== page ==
In addition to ESG, the report contributors predict several other significant changes, including: a greater focus on digitalisation and more immersive services for banking customers; a potential for conflict as regulators remain anxious to support innovation but flex their muscles with more high-profile interventions; greater diversity and inclusion as leaders seek out a wider talent pool with broader skills, including emotional intelligence; and collaboration rather than competition, with more partnerships leveraging the skills and competencies of multiple players.

David Rice, Global COO, Commercial Banking, HSBC, said:

"Partnership is powerful. Look at how banks, technology companies, and non-financial institutions have worked together over the past ten years to create network effects and virtuous circles that help customers in the end. We've been able to cut prices and get rid of problems for everyone in the system. Indeed, in 2030, customers—whether consumers or corporates — no longer see banking as a distinct activity. It has become invisible, embedded in the underlying interaction. That could be a B2B payment, optimisation of the supply chain, or simple things like buying your groceries online. It has become the dominant distribution model for all banks.

"The reality is we are operating in a world where you can’t work independently. Banks need to find partners with whom they can build relationships that are good for both parties and help customers and suppliers. In the digital economy, the bank’s role can even be as the curator of platform interactions. It can be a consumer or a producer."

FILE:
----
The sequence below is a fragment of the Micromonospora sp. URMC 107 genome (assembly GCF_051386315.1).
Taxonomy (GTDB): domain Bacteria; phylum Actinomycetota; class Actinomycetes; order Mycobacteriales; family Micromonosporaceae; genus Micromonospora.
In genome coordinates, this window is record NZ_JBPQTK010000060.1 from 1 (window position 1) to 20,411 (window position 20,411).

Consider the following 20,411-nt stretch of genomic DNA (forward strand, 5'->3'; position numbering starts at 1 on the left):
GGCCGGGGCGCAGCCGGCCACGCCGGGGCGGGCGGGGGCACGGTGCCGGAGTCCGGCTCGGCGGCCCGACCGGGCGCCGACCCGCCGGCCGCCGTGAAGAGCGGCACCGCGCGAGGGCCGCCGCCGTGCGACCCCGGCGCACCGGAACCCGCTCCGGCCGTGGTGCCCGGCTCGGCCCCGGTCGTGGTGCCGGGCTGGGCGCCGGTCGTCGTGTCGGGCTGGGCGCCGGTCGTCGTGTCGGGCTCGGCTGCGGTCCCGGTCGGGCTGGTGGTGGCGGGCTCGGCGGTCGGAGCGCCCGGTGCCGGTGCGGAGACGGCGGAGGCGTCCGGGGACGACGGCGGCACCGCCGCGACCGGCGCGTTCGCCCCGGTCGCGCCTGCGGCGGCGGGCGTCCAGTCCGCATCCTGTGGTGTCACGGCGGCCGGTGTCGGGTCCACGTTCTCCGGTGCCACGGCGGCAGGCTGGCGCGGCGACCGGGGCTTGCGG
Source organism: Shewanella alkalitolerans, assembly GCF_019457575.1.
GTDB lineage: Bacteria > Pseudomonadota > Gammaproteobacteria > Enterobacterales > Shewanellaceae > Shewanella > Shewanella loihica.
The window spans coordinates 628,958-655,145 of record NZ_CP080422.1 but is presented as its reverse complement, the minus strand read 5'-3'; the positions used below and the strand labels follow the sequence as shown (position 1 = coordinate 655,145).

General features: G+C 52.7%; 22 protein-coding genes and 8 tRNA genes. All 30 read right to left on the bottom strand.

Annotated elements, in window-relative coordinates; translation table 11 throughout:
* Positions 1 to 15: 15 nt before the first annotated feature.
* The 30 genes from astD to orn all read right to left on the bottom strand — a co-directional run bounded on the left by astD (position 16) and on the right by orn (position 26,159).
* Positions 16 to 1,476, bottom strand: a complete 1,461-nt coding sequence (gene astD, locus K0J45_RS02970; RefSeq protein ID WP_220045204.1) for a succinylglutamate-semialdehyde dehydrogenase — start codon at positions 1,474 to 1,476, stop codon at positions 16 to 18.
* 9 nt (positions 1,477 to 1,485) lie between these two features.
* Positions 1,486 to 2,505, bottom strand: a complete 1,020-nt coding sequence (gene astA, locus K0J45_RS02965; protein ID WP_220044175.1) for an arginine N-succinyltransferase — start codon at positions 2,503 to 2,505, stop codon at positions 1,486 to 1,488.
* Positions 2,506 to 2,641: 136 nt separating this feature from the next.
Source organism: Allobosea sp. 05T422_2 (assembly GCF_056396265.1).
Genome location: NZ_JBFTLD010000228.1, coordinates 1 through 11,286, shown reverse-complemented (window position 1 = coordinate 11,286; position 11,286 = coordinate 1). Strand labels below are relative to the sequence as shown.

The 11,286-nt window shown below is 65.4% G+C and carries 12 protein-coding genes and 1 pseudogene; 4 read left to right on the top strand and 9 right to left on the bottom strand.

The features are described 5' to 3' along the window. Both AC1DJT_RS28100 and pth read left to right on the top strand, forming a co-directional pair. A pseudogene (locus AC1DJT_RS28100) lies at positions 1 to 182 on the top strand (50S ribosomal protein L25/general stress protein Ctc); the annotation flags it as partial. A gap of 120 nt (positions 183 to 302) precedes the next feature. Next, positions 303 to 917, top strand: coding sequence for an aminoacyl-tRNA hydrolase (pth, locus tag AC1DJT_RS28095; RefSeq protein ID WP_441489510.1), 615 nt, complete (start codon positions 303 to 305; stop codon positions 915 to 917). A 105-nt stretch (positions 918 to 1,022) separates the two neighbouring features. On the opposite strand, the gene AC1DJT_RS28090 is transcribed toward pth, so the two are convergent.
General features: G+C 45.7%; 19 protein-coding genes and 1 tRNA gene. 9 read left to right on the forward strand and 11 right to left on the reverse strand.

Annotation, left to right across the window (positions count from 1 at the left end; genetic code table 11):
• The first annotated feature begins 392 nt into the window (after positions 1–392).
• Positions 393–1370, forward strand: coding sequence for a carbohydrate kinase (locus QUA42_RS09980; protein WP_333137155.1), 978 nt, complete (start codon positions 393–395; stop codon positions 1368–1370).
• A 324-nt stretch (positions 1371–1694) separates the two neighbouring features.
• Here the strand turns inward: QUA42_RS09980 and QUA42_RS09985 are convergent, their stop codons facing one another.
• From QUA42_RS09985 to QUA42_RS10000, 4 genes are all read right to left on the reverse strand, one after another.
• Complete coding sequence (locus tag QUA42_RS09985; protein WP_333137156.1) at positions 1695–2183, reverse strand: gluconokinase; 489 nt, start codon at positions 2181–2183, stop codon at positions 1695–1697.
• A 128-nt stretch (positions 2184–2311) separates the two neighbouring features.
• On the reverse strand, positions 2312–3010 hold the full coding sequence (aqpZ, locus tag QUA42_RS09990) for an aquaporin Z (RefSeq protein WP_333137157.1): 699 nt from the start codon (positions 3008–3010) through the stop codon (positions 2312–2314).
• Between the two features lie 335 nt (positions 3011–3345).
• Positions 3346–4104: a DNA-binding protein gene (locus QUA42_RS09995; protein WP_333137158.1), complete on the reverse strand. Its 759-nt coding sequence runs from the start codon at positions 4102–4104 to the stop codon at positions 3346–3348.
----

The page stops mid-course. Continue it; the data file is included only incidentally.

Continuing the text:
Judd Caplain, Global Head of Financial Services, KPMG International, said:

"Sector convergence has already begun, enabled and driven by new technology and innovation, and it is expected to accelerate." Concepts such as embedded finance, the platform ecosystem, and the data economy may render traditional categories of financial services and providers increasingly less relevant. The other area where our voices speak as one is on the imperative to leave the world in a better place than we found it. They expect the environmental, social, and governance (ESG) phenomenon of recent years to evolve and expand — ensuring that financial services companies drive positive change. That may include climate change mitigation, but also span social justice, equality, and fairness.

"Elsewhere, many of our interviewees sense a power shift. They anticipate data driving new business models and undermining existing ways of operating. But what's most important is that they expect customers to see and understand clear benefits when they give trusted partners and businesses access to their data. Of course, not every prediction in this research will come true. Our aim with Voices On 2030 is to stimulate debate—to shed some light on the future without pretending to have all the answers."

Source: KPMG